“Art should comfort the disturbed and disturb the comfortable” says mutli-talented artist Hosein Rad. His interesting approach to creativity mixed with his Persian family heritage has led him to do not only beautiful photographies, but also elegant Persian calligraphy. Hosein is an unusual and funny character, always inventive and open to others. His inspiration and his talent are delicious food to our eyes. He has been involved with Exhigone from day one and has been sharing with us some great art work that enlightened our walls. We met with Hosein just before we opened the doors at Exhigone 5. Here is what we talked about.
Can you give us some background about youself : where are you from? where have you lived?
I was born in Iran and for the last 17 years I have been living in London. I came here to do my degree, my PHD, and after that I stayed.
How did you start doing photography?
It takes me back t to about 35 years ago. I started stealing my mum’s camera and taking photos with her camera. Every time she would send her film to develop she would be surprised because half of them were usually mine.
What do you like to take pictures of? How do you get your inspiration ?
There are a few things in which I am interested in. There are series in different projects I follow. For example I like street lamps so everytime I go out for photography and see one I take a picture, they are my interest. I do a lot of street photography. I like to take photos of people and then talk to them because you get to know their character and you understand them better. I also do scenery sometimes, when I have the opportunity to have the camera on tripod and do high dynamism range scene. It is when you take multiple shots of the same sort of scene with a different exposure and you mix them so they look like a painting. I did a lot of modern photography and I still do modern photography and fashion whenever I have friends that ask for it. And that is about it, almost everything!
Do you want to talk a bit about your calligraphy work? How did you start doing it and what does it mean to you?
Again, it takes me back to my childhood. I used to have a master calligrapher as my teacher. Calligraphy and Persian calligraphy especially is very rigid, it’s got its own style and its very solid. As early as I remember I was thinking that people who are not actually from our background can’t really understand it, understand the words. Also they were not so beautiful as abstract art, so a couple of years ago, going through depression like everybody else, I decided to start writing. I started developing my own hand and my main focus was to make them beautiful, even for people who can’t read them. That is why they look very curvy. I broke up lots of rules. Persian calligraphy is done from right to left and I am doing mostly from up right to down left, so diagonally most of the time, and very often I just break the normality of the words and present it in a way that is appealing to eyes. So it is a bit different from a normal Persian calligraphy, not every Iranian can read it either.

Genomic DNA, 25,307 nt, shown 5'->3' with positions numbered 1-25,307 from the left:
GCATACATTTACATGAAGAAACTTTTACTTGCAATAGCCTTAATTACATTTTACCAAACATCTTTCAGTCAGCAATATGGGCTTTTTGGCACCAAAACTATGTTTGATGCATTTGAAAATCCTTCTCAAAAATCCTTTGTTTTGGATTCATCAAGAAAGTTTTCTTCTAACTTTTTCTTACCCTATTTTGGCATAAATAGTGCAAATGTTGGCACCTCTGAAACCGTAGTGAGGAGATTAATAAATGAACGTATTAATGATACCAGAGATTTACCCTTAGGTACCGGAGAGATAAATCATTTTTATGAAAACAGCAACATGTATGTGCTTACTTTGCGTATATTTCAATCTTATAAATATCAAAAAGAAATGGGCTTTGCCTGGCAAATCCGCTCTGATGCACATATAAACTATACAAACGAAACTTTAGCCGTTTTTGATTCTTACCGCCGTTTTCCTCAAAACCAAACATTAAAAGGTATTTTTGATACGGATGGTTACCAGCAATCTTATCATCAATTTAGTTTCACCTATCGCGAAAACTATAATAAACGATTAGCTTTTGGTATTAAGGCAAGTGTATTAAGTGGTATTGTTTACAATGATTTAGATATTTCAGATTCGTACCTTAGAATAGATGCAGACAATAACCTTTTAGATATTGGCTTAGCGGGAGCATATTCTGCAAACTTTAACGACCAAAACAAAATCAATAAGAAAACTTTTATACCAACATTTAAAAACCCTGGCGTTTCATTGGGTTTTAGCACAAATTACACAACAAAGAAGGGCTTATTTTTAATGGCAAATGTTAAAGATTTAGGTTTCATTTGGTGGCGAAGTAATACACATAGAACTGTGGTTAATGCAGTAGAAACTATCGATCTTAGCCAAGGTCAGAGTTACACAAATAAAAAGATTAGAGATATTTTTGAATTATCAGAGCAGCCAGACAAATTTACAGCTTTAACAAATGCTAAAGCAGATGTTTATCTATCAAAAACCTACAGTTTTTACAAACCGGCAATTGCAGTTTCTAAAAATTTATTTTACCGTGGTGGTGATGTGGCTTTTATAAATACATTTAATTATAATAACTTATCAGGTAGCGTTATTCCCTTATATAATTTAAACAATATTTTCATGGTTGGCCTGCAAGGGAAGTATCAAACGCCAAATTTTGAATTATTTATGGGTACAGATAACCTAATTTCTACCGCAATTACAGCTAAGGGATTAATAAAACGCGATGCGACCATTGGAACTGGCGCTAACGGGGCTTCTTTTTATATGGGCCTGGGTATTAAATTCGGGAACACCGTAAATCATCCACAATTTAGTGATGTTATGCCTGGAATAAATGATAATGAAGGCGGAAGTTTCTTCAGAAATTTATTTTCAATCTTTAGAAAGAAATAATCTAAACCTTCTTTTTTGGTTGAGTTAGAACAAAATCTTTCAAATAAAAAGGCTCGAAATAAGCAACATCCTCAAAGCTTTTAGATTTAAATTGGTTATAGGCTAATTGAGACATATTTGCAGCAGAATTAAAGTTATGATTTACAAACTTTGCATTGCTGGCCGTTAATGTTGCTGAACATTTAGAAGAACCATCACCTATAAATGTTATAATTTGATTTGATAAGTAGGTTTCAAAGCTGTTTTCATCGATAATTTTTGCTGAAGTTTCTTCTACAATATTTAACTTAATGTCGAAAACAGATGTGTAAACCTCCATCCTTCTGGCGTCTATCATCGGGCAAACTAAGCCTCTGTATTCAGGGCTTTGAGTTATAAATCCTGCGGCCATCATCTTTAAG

How did you hear about Exhigone and how did you start being involved in it?
I used to go to the club where you had the first exhigone in, in Giglink. One of the night I was going to the club I saw you ad there and I thought “ok let’s give it a shot”. That is the sort of a concept I’d like to do myself for long. But you need people, it is a team work, it is not something you can do alone so I thought “let’s get on board” and present a couple of piece, and from day one I was insisting on having photography and calligraphy side by side.
How could you describe your contribution in all of the shows?
I tend to do a new piece every single time that is on the theme of the exhibition. I try to do my best to do something new. We had really good ones, like the last one, the venue was good, like this one, and people really put a lot of effort into making it happen and it becomes more and more colourful.
What are you working on at the moment?
I am travelling from Monday for a couple of weeks. I am going back to see my parents mostly but this time I’m gonna take my camera to go on the street. It is not easy because people are not receiving very well the photographer. The establishement and the government both don’t like it as well, but I am keen to go back and revisit my childhood and the places I was born and raised. I want to see how much of the past is still left there and how much of my memories are still there. I am a child of the revolution. I grew up during the revolution so I can relate to that and to those sort of times, but at the same time it is very nostalgic. A lot of it has changed because of modernism.
Can you tell us something that we don’ know about yourself?
I am far more crazy than what you guys think…
Thank you so much for taking the time to answer our questions!
If you are curious about Hosein and want to discover more of his amazing work, visit www.hoseinrad.com